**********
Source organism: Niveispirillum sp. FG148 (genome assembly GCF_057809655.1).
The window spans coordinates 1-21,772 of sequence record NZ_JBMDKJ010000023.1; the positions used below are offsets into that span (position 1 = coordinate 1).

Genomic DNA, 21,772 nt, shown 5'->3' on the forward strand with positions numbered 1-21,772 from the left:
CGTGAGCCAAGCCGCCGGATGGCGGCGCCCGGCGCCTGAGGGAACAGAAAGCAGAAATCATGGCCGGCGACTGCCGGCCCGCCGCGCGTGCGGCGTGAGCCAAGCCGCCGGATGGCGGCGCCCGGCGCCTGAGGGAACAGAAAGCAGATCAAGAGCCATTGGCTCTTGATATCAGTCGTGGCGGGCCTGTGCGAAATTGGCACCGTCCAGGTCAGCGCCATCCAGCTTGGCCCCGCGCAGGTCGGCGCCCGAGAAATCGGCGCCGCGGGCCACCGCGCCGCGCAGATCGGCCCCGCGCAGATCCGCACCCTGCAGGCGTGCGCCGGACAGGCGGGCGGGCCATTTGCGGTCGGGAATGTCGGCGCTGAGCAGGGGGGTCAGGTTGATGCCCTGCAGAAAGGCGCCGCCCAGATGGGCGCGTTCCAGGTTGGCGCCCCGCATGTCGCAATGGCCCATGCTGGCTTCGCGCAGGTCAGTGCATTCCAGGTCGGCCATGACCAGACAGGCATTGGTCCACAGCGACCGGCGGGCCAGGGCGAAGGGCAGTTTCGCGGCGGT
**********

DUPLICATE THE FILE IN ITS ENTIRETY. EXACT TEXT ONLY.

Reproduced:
Source organism: Niveispirillum sp. FG148 (genome assembly GCF_057809655.1).
The window spans coordinates 1-21,772 of sequence record NZ_JBMDKJ010000023.1; the positions used below are offsets into that span (position 1 = coordinate 1).

Genomic DNA, 21,772 nt, shown 5'->3' on the forward strand with positions numbered 1-21,772 from the left:
CGTGAGCCAAGCCGCCGGATGGCGGCGCCCGGCGCCTGAGGGAACAGAAAGCAGAAATCATGGCCGGCGACTGCCGGCCCGCCGCGCGTGCGGCGTGAGCCAAGCCGCCGGATGGCGGCGCCCGGCGCCTGAGGGAACAGAAAGCAGATCAAGAGCCATTGGCTCTTGATATCAGTCGTGGCGGGCCTGTGCGAAATTGGCACCGTCCAGGTCAGCGCCATCCAGCTTGGCCCCGCGCAGGTCGGCGCCCGAGAAATCGGCGCCGCGGGCCACCGCGCCGCGCAGATCGGCCCCGCGCAGATCCGCACCCTGCAGGCGTGCGCCGGACAGGCGGGCGGGCCATTTGCGGTCGGGAATGTCGGCGCTGAGCAGGGGGGTCAGGTTGATGCCCTGCAGAAAGGCGCCGCCCAGATGGGCGCGTTCCAGGTTGGCGCCCCGCATGTCGCAATGGCCCATGCTGGCTTCGCGCAGGTCAGTGCATTCCAGGTCGGCCATGACCAGACAGGCATTGGTCCACAGCGACCGGCGGGCCAGGGCGAAGGGCAGTTTCGCGGCGGT